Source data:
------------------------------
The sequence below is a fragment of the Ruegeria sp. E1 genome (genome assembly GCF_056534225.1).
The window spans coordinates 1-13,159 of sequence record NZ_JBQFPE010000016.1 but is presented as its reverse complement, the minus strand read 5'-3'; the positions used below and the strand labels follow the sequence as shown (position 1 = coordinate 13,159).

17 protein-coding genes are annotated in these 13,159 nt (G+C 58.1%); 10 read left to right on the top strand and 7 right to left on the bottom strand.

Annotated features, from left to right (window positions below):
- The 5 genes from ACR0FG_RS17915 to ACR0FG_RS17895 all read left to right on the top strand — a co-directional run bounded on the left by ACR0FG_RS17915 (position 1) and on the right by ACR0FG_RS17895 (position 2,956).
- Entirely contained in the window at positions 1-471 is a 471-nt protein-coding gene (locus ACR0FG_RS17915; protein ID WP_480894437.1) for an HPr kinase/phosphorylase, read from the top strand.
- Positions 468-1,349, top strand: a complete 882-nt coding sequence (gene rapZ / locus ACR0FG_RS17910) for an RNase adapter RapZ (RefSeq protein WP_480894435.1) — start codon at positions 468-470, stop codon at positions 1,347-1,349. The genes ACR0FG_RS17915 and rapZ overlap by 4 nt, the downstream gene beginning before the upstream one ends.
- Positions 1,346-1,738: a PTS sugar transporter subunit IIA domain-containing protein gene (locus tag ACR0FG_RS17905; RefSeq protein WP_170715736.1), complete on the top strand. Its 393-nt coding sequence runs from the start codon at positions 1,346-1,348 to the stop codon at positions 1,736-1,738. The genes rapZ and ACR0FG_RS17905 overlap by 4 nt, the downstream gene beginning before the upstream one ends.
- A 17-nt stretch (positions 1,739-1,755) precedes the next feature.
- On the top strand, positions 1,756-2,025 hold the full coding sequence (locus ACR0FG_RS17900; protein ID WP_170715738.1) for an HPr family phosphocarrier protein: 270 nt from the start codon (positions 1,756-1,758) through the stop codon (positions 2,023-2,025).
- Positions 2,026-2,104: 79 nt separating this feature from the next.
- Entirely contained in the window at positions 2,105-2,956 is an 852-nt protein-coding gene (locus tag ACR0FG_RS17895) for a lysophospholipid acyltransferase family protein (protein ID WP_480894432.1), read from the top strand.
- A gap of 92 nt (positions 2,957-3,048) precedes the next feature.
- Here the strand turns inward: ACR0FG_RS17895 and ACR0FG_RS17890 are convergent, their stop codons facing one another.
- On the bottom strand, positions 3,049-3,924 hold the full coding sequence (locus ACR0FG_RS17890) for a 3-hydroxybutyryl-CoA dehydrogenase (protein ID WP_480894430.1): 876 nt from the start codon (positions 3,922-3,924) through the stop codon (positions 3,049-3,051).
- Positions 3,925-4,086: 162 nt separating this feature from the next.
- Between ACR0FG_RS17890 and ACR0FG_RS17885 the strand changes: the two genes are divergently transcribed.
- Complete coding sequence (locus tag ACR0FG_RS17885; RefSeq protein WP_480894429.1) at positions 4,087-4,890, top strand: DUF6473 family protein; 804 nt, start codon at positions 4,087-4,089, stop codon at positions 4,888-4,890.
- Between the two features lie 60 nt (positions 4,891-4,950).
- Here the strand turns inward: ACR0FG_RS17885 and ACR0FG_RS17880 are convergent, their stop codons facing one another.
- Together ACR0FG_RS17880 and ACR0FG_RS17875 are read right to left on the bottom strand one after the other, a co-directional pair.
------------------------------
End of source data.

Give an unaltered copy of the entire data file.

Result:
The sequence below is a fragment of the Ruegeria sp. E1 genome (genome assembly GCF_056534225.1).
The window spans coordinates 1-13,159 of sequence record NZ_JBQFPE010000016.1 but is presented as its reverse complement, the minus strand read 5'-3'; the positions used below and the strand labels follow the sequence as shown (position 1 = coordinate 13,159).

17 protein-coding genes are annotated in these 13,159 nt (G+C 58.1%); 10 read left to right on the top strand and 7 right to left on the bottom strand.

Annotated features, from left to right (window positions below):
- The 5 genes from ACR0FG_RS17915 to ACR0FG_RS17895 all read left to right on the top strand — a co-directional run bounded on the left by ACR0FG_RS17915 (position 1) and on the right by ACR0FG_RS17895 (position 2,956).
- Entirely contained in the window at positions 1-471 is a 471-nt protein-coding gene (locus ACR0FG_RS17915; protein ID WP_480894437.1) for an HPr kinase/phosphorylase, read from the top strand.
- Positions 468-1,349, top strand: a complete 882-nt coding sequence (gene rapZ / locus ACR0FG_RS17910) for an RNase adapter RapZ (RefSeq protein WP_480894435.1) — start codon at positions 468-470, stop codon at positions 1,347-1,349. The genes ACR0FG_RS17915 and rapZ overlap by 4 nt, the downstream gene beginning before the upstream one ends.
- Positions 1,346-1,738: a PTS sugar transporter subunit IIA domain-containing protein gene (locus tag ACR0FG_RS17905; RefSeq protein WP_170715736.1), complete on the top strand. Its 393-nt coding sequence runs from the start codon at positions 1,346-1,348 to the stop codon at positions 1,736-1,738. The genes rapZ and ACR0FG_RS17905 overlap by 4 nt, the downstream gene beginning before the upstream one ends.
- A 17-nt stretch (positions 1,739-1,755) precedes the next feature.
- On the top strand, positions 1,756-2,025 hold the full coding sequence (locus ACR0FG_RS17900; protein ID WP_170715738.1) for an HPr family phosphocarrier protein: 270 nt from the start codon (positions 1,756-1,758) through the stop codon (positions 2,023-2,025).
- Positions 2,026-2,104: 79 nt separating this feature from the next.
- Entirely contained in the window at positions 2,105-2,956 is an 852-nt protein-coding gene (locus tag ACR0FG_RS17895) for a lysophospholipid acyltransferase family protein (protein ID WP_480894432.1), read from the top strand.
- A gap of 92 nt (positions 2,957-3,048) precedes the next feature.
- Here the strand turns inward: ACR0FG_RS17895 and ACR0FG_RS17890 are convergent, their stop codons facing one another.
- On the bottom strand, positions 3,049-3,924 hold the full coding sequence (locus ACR0FG_RS17890) for a 3-hydroxybutyryl-CoA dehydrogenase (protein ID WP_480894430.1): 876 nt from the start codon (positions 3,922-3,924) through the stop codon (positions 3,049-3,051).
- Positions 3,925-4,086: 162 nt separating this feature from the next.
- Between ACR0FG_RS17890 and ACR0FG_RS17885 the strand changes: the two genes are divergently transcribed.
- Complete coding sequence (locus tag ACR0FG_RS17885; RefSeq protein WP_480894429.1) at positions 4,087-4,890, top strand: DUF6473 family protein; 804 nt, start codon at positions 4,087-4,089, stop codon at positions 4,888-4,890.
- Between the two features lie 60 nt (positions 4,891-4,950).
- Here the strand turns inward: ACR0FG_RS17885 and ACR0FG_RS17880 are convergent, their stop codons facing one another.
- Together ACR0FG_RS17880 and ACR0FG_RS17875 are read right to left on the bottom strand one after the other, a co-directional pair.